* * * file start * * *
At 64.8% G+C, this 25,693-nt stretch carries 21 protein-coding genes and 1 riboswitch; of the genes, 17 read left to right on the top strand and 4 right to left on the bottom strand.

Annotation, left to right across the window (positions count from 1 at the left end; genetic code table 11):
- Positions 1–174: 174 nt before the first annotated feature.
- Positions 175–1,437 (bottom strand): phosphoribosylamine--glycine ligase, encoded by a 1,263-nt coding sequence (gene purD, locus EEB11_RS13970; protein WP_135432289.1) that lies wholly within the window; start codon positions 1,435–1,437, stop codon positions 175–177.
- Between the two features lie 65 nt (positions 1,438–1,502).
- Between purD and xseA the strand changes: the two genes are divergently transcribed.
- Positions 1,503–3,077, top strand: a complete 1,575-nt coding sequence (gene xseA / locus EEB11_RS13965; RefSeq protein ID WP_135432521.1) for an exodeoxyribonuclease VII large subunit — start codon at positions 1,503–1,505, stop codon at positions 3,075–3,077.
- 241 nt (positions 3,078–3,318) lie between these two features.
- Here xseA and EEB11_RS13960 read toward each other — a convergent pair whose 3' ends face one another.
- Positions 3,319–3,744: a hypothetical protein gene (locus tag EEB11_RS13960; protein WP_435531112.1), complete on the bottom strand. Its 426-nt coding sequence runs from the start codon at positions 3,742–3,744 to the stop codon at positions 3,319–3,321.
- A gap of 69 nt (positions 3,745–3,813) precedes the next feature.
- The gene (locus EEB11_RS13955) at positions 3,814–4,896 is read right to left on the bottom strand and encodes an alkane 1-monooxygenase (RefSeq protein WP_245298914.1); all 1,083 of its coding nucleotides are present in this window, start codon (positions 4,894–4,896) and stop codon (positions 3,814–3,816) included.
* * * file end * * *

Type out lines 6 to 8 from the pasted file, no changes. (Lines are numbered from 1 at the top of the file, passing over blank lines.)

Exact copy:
- Between purD and xseA the strand changes: the two genes are divergently transcribed.
- Positions 1,503–3,077, top strand: a complete 1,575-nt coding sequence (gene xseA / locus EEB11_RS13965; RefSeq protein ID WP_135432521.1) for an exodeoxyribonuclease VII large subunit — start codon at positions 1,503–1,505, stop codon at positions 3,075–3,077.
- 241 nt (positions 3,078–3,318) lie between these two features.